ETF Securities Research Blog

The ECB: To infinity and beyond?

Co-author: Martin Arnold – FX & Macro Strategist

We believe the ECB decision to extend its Asset Purchase Programme (APP) while reducing the monthly amount by EUR20bn is extremely prudent and forward looking, reflecting rising inflation risks on the back of higher oil prices and the increasing prospect of higher fiscal spending next year. What’s more we believe the ECB is applying a precautionary approach to the potential inflationist risks associated to the rise of populist parties in Europe.With over 70% (by GDP) of the Eurozone having scheduled elections in 2017/18, political uncertainty is likely to keep gains for the Euro limited. Such political uncertainty, and in the absence of genuine economic reform, is also likely to force the ECB to do more in terms of yield curve management in order to buttress failing banks.

Both external and internal factors have been exerting pressures on the ECB to extend its quantitative easing. While the bond rout that followed the victory of Trump led more Eurozone government bond yields to exceed the deposit facility rate (-0.4%) – the minimum rate to be eligible for the ECB’s APP – increasing the amount of bonds available for purchase, the changes over the APP technical aspects (namely, widening the maturity range from 2yr-30yr to 1yr-30yr and accepting bonds yielding below the deposit rate) reveal the ECB’s concern that the bond rout could reverse.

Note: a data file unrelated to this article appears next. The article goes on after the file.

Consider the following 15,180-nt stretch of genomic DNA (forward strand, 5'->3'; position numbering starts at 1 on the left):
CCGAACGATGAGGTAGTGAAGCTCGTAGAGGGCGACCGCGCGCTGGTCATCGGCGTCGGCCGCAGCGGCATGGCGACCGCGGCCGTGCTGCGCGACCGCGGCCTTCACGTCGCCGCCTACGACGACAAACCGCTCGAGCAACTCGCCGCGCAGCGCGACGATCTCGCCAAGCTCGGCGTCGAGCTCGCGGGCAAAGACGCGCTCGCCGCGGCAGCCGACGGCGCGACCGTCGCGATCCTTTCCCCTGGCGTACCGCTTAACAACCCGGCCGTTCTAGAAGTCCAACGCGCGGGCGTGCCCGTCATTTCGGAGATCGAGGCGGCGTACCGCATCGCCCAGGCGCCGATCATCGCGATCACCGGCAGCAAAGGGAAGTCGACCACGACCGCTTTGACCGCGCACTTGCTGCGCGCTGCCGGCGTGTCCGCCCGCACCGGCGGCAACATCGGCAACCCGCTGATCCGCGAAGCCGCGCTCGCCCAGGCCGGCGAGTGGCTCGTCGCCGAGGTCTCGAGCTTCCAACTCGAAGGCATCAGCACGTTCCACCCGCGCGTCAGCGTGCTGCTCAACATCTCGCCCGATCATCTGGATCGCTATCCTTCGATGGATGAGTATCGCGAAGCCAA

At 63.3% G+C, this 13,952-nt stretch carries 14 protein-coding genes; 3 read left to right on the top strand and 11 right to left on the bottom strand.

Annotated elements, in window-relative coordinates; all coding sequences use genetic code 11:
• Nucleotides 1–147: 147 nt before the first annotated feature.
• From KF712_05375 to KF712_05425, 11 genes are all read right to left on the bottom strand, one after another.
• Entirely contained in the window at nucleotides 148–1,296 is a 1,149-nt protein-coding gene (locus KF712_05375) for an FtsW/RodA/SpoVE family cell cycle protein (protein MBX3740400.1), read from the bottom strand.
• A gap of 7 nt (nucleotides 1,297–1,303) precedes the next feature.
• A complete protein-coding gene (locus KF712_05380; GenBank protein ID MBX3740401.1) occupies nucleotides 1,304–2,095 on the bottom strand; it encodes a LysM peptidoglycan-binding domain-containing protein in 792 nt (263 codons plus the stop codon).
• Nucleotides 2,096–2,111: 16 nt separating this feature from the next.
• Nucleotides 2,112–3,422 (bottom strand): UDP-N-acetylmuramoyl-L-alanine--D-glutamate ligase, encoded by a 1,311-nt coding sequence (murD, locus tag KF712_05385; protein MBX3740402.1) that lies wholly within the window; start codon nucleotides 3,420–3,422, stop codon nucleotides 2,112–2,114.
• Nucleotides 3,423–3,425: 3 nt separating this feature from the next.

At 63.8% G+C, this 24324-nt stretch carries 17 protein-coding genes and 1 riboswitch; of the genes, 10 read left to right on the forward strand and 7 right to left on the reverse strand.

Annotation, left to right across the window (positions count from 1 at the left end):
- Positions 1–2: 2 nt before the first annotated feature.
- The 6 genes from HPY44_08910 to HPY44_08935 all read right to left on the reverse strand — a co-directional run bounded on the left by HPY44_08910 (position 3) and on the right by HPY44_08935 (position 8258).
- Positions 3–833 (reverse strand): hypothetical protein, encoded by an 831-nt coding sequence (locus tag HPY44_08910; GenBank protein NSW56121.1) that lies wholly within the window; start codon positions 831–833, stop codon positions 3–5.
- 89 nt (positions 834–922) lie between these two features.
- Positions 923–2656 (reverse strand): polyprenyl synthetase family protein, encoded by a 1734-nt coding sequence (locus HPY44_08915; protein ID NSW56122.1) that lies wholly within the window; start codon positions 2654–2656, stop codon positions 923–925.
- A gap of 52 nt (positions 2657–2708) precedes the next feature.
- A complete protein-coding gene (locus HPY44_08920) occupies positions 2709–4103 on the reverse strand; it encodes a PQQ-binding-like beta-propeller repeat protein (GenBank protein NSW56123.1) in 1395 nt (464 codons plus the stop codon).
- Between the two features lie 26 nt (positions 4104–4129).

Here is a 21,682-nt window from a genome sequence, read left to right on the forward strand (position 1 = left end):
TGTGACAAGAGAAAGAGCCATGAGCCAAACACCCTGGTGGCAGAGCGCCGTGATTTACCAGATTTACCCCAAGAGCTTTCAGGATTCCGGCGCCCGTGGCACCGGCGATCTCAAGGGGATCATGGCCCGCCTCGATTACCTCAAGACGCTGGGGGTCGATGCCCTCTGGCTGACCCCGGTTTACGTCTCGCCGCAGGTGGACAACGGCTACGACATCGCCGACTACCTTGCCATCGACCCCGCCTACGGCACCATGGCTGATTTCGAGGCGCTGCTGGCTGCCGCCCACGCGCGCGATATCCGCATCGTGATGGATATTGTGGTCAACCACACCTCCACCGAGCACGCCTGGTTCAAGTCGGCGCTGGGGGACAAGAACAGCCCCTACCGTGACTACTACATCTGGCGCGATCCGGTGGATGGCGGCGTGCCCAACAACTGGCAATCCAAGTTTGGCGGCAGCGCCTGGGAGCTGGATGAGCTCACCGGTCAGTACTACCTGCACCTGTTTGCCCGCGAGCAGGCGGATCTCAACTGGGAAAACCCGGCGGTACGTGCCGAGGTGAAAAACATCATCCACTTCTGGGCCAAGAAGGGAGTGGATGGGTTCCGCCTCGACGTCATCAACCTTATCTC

After extending its QE policy until December 2017 and broadening the base of assets the central bank can buy, the ECB has further enhanced its commitment to supporting growth in order to engender inflationary pressures. Although the inflation picture has improved, there is significant uncertainty, and the ECB is likely to continue to use different stimulus measures to help boost demand, putting further downward pressure on the Euro.

Although late to the QE party, the ECB has shown a strong desire to strengthen the transmission mechanism that would allow the ‘easy money’ to get to the real economy, by buttressing bank balance sheets. In this way, yield curve targeting, like the Bank of Japan can further support bank balance sheets by steepening yield curves, and help funding get to the areas of the economy that need it most.

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